If your day is anything like mine, then you arrive at school and begin completing hundreds of tasks. I usually start my morning rounds by heading to my mailbox where I get a few items to pass out, some specific notes I’ll have to remember to deal with, a tardy notice to correct, and an administrative request. I then walk down the hall and have conversations with a guidance counselor or peer who says hi and try to keep the information from our conversation in my mind. I then enter the classroom sit down to check my email and find a parent email requesting information, twenty emails from my district and office personnel reminding me of upcoming events. Finally, I gather up my copy requests, things to turn in and make a trip around passing stuff out as you power walk to be back by the time the students arrive.
Teaching is one of the few jobs where you are then locked into a room for several hours unable to take your eyes or concentration off your kids. All the while parents, administrators, and other personnel are working hard to give you additional items to work on once you are released from your real job of teaching students. So as the school day ends a teacher has to either race to get everything done before they leave or they simply give up and stay as long as it takes to get it all done.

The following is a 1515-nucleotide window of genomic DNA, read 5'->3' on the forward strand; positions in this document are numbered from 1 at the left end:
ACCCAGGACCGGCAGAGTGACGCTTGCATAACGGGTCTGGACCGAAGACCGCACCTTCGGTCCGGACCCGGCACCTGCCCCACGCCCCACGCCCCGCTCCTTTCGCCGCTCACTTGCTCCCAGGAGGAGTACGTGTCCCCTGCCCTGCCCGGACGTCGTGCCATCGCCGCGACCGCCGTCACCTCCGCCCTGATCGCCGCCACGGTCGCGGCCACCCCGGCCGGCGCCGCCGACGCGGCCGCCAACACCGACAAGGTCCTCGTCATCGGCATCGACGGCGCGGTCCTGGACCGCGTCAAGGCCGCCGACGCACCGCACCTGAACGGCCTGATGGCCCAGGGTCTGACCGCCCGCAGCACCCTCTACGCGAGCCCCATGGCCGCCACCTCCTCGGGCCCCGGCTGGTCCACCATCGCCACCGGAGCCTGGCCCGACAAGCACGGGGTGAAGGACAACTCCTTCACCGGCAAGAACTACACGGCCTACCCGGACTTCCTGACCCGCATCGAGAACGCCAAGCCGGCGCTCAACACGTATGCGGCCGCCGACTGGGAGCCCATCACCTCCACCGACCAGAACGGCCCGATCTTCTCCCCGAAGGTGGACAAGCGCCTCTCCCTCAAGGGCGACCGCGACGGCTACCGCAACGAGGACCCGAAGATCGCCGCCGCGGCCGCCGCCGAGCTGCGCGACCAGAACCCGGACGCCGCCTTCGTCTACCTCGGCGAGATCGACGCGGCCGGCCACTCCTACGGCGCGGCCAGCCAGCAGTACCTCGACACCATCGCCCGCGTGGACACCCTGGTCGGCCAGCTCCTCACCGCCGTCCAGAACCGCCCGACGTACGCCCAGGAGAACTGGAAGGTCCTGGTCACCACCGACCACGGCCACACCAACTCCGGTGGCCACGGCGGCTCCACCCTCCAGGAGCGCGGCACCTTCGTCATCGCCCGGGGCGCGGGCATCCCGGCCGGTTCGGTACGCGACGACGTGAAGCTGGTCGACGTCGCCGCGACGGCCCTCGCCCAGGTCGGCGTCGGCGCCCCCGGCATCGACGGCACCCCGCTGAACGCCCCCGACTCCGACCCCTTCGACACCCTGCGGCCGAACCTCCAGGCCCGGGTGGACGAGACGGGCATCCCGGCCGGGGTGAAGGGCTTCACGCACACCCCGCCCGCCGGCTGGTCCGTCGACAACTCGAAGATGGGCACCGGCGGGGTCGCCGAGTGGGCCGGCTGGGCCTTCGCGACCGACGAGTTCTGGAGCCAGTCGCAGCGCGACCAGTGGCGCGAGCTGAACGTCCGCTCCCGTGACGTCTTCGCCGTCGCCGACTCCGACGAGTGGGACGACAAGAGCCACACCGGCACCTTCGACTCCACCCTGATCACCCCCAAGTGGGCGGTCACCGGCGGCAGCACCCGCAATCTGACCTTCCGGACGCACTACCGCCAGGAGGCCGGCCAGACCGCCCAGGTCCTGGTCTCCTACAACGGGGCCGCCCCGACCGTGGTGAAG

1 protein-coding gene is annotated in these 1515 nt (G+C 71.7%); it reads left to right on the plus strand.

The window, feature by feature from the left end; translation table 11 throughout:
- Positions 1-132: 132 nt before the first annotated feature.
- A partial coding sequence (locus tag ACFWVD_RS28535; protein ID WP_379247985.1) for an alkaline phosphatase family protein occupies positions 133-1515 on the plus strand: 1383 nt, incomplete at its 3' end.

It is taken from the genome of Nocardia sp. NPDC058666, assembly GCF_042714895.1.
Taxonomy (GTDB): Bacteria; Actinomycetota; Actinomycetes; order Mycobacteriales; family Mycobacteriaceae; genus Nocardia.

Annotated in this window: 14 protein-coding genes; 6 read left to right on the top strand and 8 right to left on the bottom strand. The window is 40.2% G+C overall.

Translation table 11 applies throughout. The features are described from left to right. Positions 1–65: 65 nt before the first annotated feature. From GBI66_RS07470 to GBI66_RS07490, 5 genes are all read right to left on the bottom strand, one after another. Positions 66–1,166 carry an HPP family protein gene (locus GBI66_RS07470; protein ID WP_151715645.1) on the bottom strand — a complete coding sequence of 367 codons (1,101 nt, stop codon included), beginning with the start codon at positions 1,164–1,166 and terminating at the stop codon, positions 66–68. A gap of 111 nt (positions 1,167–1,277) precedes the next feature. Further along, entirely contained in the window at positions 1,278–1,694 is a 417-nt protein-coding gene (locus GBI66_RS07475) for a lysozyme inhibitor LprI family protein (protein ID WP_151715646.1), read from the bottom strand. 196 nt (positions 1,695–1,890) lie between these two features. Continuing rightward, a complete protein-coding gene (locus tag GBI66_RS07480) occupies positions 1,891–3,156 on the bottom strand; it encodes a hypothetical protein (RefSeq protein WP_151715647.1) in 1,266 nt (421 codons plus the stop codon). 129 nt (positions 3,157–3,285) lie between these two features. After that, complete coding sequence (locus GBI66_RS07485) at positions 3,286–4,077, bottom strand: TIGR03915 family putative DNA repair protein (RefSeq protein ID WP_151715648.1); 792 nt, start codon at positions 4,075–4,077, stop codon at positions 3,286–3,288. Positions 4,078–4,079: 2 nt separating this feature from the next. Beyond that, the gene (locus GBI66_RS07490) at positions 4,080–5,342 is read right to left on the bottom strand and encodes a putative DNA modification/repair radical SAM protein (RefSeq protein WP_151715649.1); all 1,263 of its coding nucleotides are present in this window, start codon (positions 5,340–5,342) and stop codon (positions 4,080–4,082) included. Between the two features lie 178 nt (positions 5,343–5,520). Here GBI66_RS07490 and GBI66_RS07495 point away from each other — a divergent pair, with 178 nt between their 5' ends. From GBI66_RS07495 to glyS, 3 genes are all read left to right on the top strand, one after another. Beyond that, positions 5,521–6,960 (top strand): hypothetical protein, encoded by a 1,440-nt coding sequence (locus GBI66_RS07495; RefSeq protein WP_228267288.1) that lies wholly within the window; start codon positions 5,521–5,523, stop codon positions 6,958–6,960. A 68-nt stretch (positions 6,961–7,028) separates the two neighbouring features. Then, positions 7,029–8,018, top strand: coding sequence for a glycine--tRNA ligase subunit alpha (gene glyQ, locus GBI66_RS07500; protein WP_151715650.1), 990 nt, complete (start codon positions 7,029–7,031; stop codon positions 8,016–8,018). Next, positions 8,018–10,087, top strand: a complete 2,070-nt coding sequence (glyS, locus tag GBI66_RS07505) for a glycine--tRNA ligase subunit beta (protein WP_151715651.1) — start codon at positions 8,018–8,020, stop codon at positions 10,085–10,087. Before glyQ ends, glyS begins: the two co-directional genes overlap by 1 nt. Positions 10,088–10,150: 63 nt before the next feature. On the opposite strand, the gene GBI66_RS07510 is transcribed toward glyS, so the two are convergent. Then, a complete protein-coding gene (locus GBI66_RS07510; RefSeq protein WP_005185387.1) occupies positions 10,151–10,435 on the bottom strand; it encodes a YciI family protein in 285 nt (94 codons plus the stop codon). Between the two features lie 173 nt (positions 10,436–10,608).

A few years ago I was introduced to the OHIO principle. (Only Handle it Once) Once I learned this I started placing my calendar by my computer. As soon as I got an assignment that was due later I would write it down instead of just hoping I would remember. For emails and administrative requests I would try and take care of it the first time I got the message. The good part about this way of work is that I very rarely needed to worry about remembering to accomplish something. It would already be done.
Until the legislature deems that each teacher should be provided with a personal secretary we all have to find systems that enable us to accomplish hundreds of tasks throughout the day. Even with volunteers, Teacher Assistants, or simple organizational principles teachers accomplish incredible amounts of work each day.
(In the comments below, please tell me some of your systems for getting it all done.)